​UKIP invites Grand Mufti of Egypt to extremism debate

​UKIP invites Grand Mufti of Egypt to extremism debate
One of the world’s leading Islamic leaders is to participate in a debate on religious extremism, organized by the controversial United Kingdom Independence Party (UKIP).

The Grand Mufti of Egypt, who is to meet UKIP leader Nigel Farage, will participate in a discussion on youth radicalization and religious extremism, chaired by UKIP MEP Amjad Bashir.

Speaking to the Times, Bashir said the debate was important in light of the number of young Muslims joining jihadist militia groups in Syria, and that it would remind British Muslims of “the teachings of their religion and developing strategies for combating religious intolerance.”

The Grand Mufti, Shawqi Ibrahim Abdel-Karim, is Egypt’s leading religious authority, and the first to be selected by Islamic scholars rather than the head of state. While many revere him as an Islamic leader, others have questioned UKIP’s decision to invite him.

“The Grand Mufti of Egypt is well-qualified to drive a counter-narrative to defuse the radicalization of young people, but I wonder if his team have done their homework — I am not sure if they have chosen the right platform to present on an issue of such importance,” said the director of the London Faith Forum, Mustafa Field.

The debate, which takes place on Friday, will see the Grand Mufti speak alongside the former Archbishop of Canterbury Lord Carey of Clifton. Carey is a controversial figure, even in Christian circles, especially after accusing moderate Muslims of being too dismissive about suicide bombers.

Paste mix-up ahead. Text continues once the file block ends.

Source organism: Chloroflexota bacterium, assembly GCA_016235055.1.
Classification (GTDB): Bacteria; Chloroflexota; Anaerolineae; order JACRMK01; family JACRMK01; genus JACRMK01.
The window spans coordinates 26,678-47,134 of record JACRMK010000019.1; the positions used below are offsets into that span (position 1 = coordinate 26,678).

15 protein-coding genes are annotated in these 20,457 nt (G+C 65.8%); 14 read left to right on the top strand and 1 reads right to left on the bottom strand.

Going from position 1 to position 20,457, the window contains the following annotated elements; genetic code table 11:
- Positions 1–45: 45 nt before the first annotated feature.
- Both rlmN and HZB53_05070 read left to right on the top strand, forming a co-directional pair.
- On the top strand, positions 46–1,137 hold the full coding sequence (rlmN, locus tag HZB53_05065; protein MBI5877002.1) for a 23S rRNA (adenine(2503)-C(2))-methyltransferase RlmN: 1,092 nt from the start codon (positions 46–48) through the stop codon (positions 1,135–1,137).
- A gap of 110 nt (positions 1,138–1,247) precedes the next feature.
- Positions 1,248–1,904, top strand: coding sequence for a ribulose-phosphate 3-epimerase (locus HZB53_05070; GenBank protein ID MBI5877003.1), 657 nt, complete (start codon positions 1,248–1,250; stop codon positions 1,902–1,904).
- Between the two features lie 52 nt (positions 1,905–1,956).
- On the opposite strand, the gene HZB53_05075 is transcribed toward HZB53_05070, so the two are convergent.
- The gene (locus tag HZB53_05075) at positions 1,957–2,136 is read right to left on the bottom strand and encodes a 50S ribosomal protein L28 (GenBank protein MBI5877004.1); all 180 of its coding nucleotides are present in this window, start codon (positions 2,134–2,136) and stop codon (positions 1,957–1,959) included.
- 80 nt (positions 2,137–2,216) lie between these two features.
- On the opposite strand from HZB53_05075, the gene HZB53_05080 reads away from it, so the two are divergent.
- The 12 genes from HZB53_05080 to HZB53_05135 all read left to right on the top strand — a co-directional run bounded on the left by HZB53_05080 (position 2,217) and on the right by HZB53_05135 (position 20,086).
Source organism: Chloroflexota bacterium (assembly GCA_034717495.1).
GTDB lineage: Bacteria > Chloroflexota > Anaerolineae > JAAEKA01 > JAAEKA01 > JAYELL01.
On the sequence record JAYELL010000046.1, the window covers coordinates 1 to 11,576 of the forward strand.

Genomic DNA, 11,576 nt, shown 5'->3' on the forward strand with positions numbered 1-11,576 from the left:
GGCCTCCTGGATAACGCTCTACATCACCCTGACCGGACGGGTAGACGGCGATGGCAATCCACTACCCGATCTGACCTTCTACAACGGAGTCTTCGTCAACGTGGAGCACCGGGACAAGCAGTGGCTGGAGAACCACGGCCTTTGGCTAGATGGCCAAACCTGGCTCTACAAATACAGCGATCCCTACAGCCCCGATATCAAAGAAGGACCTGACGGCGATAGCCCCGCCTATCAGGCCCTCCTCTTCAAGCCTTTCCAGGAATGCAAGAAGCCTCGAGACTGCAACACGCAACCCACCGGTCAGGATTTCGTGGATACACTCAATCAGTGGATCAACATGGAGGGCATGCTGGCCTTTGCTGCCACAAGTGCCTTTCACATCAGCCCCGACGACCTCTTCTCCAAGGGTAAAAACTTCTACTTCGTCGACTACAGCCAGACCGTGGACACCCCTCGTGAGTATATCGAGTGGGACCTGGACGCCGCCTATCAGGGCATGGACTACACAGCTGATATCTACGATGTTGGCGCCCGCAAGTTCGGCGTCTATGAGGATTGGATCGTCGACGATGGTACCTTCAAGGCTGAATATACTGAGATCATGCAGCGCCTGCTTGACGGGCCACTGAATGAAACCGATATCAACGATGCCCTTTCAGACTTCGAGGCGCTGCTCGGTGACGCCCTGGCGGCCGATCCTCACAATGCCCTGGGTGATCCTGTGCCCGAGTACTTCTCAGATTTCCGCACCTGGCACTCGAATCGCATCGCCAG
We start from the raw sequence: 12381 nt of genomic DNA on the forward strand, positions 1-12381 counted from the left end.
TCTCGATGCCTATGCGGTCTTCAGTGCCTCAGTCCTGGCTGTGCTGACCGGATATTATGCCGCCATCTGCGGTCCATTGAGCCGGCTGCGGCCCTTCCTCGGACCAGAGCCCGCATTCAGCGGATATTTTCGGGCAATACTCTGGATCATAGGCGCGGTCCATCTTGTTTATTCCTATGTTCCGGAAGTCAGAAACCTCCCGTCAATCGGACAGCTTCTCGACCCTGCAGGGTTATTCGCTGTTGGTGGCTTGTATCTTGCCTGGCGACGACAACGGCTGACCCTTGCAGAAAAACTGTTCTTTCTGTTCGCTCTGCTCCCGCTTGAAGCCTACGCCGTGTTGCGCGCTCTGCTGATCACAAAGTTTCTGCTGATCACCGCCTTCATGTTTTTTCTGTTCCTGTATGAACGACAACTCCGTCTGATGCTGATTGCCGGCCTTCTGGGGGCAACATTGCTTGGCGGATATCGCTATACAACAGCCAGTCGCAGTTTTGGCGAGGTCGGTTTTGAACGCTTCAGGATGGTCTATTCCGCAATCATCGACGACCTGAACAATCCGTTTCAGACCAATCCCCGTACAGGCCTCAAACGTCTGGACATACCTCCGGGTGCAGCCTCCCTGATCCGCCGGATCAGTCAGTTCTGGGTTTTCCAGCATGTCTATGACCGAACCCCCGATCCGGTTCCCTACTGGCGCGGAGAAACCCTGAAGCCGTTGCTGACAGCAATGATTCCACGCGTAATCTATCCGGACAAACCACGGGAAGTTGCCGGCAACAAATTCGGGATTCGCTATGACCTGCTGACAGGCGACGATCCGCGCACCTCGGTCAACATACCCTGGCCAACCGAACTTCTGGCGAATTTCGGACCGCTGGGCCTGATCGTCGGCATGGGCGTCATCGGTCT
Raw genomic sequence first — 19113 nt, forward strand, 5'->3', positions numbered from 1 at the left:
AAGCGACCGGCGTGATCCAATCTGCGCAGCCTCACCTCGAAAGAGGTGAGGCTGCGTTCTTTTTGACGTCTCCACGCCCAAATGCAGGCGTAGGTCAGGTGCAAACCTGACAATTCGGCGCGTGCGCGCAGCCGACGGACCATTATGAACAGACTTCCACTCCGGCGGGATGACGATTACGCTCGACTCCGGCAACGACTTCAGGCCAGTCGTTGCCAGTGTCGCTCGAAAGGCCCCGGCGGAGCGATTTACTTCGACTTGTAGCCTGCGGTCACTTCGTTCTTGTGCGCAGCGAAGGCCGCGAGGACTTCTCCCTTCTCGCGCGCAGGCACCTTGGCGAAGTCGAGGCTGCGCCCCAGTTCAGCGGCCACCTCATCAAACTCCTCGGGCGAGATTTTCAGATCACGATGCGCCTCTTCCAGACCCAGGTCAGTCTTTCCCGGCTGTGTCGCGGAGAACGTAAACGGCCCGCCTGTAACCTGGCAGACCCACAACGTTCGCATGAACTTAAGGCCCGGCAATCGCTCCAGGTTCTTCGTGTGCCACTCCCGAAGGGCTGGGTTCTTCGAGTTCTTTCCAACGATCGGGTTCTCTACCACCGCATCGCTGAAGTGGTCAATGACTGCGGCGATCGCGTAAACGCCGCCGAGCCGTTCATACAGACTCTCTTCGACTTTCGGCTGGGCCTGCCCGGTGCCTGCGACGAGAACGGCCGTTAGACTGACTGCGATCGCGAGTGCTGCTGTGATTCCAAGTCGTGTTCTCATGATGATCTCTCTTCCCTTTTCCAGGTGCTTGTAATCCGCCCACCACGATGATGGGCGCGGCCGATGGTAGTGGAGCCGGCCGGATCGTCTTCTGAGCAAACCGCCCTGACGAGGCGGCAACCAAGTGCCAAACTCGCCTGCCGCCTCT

Chairman of Parliament’s Foreign Affairs Committee Richard Ottaway also said inviting the two men was an “odd connection.”

“What the Grand Mufti and Nigel Farage have got in common remains to be seen,” he said. “But I wish them well.”

Bashir, one of UKIP’s most prominent Muslims, said the debate between the religious leaders would be “very healthy.”

“I want to have a debate as to why people who are born and raised in our country are getting radicalized. This is a dilemma of our time and we have to think beyond party politics,” he added.

While UKIP defines itself as an anti-EU party, it has received a significant amount of criticism by British media for alleged racism and prejudice against the UK’s Muslim community.

Earlier this year, UKIP MEP Gerard Batten, the party’s immigration spokesperson, suggested British Muslims be made to sign a “charter” condemning religious violence.

UKIP leader Nigel Farage has also formally called for the government to remove the citizenship of British Muslims who have traveled to Syria and Iraq to join jihadist militant groups.